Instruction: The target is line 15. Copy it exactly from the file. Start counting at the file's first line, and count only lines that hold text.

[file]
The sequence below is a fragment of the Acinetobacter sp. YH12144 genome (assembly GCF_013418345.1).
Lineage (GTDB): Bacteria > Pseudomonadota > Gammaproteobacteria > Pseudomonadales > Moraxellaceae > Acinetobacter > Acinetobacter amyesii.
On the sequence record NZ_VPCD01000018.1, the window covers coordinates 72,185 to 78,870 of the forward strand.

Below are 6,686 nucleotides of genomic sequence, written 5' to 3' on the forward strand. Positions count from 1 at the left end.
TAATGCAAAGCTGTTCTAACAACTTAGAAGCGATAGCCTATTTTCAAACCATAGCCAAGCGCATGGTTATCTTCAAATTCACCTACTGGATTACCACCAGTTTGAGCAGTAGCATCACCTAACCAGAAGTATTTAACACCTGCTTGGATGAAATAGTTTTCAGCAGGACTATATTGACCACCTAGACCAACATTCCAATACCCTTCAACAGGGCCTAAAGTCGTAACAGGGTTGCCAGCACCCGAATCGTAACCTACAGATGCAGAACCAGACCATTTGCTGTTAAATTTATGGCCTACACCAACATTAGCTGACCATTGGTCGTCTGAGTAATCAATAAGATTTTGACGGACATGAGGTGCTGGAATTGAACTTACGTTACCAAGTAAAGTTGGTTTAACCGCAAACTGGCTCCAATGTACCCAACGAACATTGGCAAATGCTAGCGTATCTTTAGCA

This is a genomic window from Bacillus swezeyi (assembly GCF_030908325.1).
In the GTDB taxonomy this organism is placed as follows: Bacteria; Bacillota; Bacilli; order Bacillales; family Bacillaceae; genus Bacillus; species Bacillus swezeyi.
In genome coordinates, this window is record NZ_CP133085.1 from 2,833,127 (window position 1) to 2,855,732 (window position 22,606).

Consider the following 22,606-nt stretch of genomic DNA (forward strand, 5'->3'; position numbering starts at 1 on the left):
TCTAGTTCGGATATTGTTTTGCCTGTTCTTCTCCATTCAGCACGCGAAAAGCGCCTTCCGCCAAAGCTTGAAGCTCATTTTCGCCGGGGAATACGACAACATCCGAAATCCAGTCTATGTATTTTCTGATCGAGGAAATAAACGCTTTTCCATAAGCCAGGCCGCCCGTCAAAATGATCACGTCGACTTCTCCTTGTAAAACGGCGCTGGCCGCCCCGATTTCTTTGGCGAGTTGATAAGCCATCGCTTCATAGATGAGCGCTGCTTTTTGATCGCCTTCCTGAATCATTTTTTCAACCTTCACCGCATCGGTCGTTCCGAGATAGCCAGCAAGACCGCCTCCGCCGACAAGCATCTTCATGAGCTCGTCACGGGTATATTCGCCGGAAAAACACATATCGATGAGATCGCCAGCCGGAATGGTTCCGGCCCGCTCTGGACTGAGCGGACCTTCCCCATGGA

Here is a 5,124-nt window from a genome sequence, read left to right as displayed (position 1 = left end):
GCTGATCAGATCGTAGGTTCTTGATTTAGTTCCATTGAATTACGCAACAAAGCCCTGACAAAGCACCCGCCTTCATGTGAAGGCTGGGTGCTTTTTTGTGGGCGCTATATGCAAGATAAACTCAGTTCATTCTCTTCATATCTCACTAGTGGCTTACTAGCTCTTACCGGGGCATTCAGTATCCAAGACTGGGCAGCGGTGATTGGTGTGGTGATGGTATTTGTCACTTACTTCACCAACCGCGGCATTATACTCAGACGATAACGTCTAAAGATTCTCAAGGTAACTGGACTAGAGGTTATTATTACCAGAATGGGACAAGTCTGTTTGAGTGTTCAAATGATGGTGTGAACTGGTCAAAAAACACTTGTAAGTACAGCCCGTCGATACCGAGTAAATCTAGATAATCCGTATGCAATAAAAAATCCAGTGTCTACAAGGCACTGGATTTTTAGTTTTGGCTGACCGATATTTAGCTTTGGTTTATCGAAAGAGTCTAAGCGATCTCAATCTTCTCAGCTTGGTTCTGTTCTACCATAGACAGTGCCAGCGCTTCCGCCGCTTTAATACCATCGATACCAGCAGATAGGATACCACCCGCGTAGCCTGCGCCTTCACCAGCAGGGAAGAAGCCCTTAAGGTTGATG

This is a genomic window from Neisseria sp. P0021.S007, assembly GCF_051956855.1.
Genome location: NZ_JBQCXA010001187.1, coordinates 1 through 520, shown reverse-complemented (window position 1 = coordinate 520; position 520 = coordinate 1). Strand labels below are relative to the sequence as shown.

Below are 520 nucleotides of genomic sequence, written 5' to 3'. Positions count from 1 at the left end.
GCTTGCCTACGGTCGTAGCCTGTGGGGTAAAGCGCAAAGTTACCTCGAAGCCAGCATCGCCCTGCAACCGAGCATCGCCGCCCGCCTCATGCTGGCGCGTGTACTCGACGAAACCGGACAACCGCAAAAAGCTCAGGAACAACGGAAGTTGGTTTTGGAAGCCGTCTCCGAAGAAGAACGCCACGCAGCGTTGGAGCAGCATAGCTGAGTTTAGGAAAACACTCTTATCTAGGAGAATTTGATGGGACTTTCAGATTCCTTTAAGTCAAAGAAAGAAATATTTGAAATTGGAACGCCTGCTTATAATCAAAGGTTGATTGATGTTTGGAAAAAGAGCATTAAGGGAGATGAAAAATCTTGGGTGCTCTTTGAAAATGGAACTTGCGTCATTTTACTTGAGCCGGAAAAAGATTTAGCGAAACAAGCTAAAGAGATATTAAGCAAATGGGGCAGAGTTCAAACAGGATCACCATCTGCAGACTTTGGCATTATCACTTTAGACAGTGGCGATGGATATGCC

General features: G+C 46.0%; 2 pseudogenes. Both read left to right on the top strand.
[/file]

Below are 520 nucleotides of genomic sequence, written 5' to 3'. Positions count from 1 at the left end.